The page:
I live in a neighborhood of burgeoning artists and musicians, and an endless stream of people ask me, “How do I set up a cheap, quick, and easy home recording studio?” I’ve actually got it down to a science at this point, so here it is. Keep in mind that your favorite indie rock band has probably used a less sophisticated setup. I recently spoke with Sam Endicott of The Bravery, and he says the band recorded its first album in band members’ bedrooms.
Most people who want a high-quality low-budget setup are either singer/guitarists with a bit of keyboard experience. If you fit this description, listen up. If you don’t, listen up anyway, but make small adaptations to your rig if you’re, say, a trumpet player like me. You can even email me at “mike at crunchgear dot com” for further advice.
You need five basic things to make excellent recordings besides your instrument or voice: A mic, a mixer, headphones, an audio interface for your computer, and recording software.
Behringer makes great mixers for the price. All you need to figure out is how many inputs you’ll need. For most people, the four-channel Behringer Xenyx 802 (also called the Eurorack UB802 in some places) is plenty; it’s got two XLR mic inputs with high-quality mic preamps, as well as six guitar cable (quarter-inch) inputs.
Singers and horn players know that microphones are absolutely critical to sound quality. I strongly recommend investing $99 in an industry-standard Shure SM58. Vocals and instruments sound warm and rich, and the mic can take a beating. You’ll also need a stand–you can get a sturdy boom-style stand for around $20; I use an On-StageOn-Stage Stands MS7311B ($26.95) kick drum mic stand because it’s small enough to take on the go, or I can put it on a table for more height. For even more compactness, you can get a desktop stand instead, like the Mainline MDK10, or just make your own.
Headphones let you know what your recordings sound like, or so you can play along with loops tracks you’ve created. Sennheiser’s HD 280 Pro sound very clear, and they block out a lot of ambient sound by completely covering your ears. Grado’s SR60 are also excellent-sounding, but they don’t block out any noise, which can be handy for singers or horn players.
An audio interface is just an external USB sound I/O card for your PC. I use an M-Audio Transit USB because the components won’t add noise or latency to your audio, and there are no knobs to tweak.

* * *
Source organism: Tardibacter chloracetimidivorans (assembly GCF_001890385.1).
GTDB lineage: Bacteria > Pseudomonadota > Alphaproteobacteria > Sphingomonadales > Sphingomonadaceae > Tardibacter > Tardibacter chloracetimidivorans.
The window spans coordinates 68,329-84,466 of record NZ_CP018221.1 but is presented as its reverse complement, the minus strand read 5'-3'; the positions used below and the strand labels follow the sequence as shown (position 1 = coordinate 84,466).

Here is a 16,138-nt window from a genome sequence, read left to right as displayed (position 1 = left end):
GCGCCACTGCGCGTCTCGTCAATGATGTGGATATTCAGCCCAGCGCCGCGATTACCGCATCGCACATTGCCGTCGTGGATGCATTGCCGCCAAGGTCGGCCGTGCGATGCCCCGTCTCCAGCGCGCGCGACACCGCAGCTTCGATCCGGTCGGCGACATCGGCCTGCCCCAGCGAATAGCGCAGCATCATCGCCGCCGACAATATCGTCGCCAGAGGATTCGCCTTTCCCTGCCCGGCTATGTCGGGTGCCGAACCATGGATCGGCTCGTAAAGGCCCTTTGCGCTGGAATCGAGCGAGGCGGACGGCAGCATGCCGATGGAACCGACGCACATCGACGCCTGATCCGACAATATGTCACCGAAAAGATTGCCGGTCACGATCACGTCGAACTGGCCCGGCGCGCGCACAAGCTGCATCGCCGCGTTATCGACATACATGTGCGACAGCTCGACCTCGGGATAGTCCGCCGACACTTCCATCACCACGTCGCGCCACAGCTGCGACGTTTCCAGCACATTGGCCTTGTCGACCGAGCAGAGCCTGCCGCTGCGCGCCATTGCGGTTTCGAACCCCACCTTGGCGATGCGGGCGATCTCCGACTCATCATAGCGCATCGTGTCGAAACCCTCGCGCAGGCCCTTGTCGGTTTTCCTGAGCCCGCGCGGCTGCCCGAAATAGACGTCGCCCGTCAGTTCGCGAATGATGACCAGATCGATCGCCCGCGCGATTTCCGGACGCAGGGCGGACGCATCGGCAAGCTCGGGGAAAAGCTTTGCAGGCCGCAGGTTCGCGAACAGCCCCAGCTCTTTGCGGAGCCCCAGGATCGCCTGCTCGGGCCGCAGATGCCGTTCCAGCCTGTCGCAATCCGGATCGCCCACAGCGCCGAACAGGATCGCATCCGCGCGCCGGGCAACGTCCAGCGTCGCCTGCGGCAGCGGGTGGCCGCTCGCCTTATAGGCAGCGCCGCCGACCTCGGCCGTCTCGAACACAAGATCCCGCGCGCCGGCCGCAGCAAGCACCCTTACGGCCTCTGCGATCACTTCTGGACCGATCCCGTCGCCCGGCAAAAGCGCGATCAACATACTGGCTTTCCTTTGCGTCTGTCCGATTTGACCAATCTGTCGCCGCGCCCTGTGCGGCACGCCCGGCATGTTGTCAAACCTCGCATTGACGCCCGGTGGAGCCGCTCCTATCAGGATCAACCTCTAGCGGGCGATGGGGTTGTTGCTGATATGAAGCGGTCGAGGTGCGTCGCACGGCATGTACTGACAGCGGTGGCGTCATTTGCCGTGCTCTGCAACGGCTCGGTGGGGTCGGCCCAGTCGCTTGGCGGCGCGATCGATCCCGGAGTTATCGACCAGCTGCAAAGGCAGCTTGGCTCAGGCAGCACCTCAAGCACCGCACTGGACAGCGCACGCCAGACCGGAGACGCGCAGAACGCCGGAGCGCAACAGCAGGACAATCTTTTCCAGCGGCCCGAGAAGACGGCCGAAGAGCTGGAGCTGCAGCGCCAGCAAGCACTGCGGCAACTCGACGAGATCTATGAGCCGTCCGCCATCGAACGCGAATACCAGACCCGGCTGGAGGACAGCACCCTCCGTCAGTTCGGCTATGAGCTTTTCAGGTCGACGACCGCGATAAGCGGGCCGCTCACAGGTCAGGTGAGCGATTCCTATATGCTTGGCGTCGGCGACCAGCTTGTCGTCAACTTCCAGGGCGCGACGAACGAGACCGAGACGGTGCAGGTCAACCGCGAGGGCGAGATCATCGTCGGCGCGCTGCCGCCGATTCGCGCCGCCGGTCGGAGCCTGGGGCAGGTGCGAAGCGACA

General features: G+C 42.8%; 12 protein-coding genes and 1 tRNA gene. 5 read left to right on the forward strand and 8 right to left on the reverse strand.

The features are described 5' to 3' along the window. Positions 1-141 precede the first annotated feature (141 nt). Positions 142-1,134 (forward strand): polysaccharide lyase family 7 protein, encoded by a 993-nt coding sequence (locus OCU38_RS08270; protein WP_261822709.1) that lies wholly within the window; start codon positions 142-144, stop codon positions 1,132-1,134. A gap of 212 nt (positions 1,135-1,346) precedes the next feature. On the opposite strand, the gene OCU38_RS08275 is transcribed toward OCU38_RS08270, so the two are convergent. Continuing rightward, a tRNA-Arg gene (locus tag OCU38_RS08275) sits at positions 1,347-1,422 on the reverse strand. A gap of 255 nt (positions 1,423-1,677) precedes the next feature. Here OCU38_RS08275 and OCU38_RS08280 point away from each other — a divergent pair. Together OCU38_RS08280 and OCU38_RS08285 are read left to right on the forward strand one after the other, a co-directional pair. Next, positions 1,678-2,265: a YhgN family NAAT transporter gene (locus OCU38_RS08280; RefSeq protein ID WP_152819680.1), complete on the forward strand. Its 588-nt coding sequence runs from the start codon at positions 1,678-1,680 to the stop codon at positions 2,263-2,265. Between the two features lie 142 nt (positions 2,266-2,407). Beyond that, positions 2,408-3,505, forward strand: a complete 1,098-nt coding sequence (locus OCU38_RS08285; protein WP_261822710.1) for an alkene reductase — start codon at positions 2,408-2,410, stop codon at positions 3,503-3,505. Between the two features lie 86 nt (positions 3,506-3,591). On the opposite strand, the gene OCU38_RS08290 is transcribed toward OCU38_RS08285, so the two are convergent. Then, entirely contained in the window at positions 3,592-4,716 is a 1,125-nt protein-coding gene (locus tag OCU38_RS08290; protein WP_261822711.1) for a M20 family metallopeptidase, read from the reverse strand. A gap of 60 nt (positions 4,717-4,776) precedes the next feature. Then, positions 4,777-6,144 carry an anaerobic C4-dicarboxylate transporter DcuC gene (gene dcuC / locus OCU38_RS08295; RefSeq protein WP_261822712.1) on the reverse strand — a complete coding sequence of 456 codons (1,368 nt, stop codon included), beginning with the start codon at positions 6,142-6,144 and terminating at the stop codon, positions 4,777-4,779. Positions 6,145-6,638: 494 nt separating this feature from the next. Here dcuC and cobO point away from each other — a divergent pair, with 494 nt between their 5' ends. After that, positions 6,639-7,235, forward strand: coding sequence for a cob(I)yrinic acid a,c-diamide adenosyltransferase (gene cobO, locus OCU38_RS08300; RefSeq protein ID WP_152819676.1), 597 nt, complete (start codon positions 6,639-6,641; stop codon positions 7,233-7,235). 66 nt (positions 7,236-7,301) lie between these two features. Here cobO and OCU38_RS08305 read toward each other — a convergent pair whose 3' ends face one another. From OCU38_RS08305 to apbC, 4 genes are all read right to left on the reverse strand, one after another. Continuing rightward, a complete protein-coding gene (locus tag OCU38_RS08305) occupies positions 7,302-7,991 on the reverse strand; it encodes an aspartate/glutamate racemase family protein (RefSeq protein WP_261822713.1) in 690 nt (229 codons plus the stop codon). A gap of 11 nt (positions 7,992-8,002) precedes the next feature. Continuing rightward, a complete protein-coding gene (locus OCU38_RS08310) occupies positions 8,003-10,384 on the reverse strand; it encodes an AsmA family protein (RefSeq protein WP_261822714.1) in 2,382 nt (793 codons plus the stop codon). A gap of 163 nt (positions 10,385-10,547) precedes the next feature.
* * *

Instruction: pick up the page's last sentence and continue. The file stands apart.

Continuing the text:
Recording software basically comes down to usability and features, but price is also an important consideration. ProTools and Digital Performer are great for experienced recordists, but setting up something quick, easy, and inexpensive requires nothing more than Apple’s GarageBand (free for Mac users), M-Audio Session, or Audacity (a powerful, free, open-source audio editor for Mac OS and Windows).
Put your mixer on a desk or table and plug it into an AC outlet. Plug your mic and/or instruments into the appropriate mixer channels. (The Shure SM58 doesn’t require phantom power, so be sure that feature is off on your mixer.) Plug your audio interface into your computer’s USB port (or FireWire port for some interfaces), and use the appropriate cable to connect your mixer’s Tape Out or Line Out jack to your audio interface’s line input–the setup above uses an RCA-to-stereo minijack cable. Then use an identical cable to connect your audio interface’s output to the mixer’s Tape In or Line In jack so you can monitor everything through the mixer’s headphone output.
A few other items can be very handy for home recordings. A good set of powered desktop monitor speakers will give you a good idea of what your music sounds like; I recommend M-Audio’s Studiophile DX4, since they’re inexpensive, compact, and quite accurate. Connect your mixer’s main outputs to the speakers.
A MIDI controller keyboard is also useful for triggering tons of cool sampled sounds like bells or virtual drums that come with most recording software (not Audacity though). Look no further than the USB-powered ultracompact M-Audio O2 two-octave keyboard. If you need more keys, try the larger but cheaper M-Audio Keystation 49e.
Finally, you might want to consider buying a few panels of Auralex acoustic foam. These will dampen the sound in your recording room so the bass doesn’t turn to mud. You can get a box of 24 2′x2′ panels for just $99, or you can get panels individually. Even just a few will make a big difference. Also, consider using small nails instead of glue to put them on your wall if you live in a rented apartment.
Plug In, Turn On, Rock Out
Make sure your computer’s audio settings sees the USB audio interface and that it is the selected input and output source. Also be sure to open your recording software’s preferences and do the same–you’ll usually find it under a tab called something like “Audio/MIDI”. Also make sure your computer sees the MIDI keyboard if you’ve got one.
Your mixer’s output and input gain knobs shouldn’t be turned up higher than about three-quarters of maximum. The input gain on your audio interface (if it has one; the Transit USB doesn’t) should follow the same rule, though you can crank it up close to maximum if you absolutely need to. All recording software packages have a levels meter, so just make sure that the loudest sounds you make don’t put the meter into the red (though right up to it is fine).
Here’s a breakdown of the setup I use (based on what I paid), but you can find most of it even cheaper online or used. Of course, you can spend thousands of dollars on any one of the components below if you’re filthy rich, or you can simply omit components you don’t really need or already have.
TOTAL (With optional)——————-$730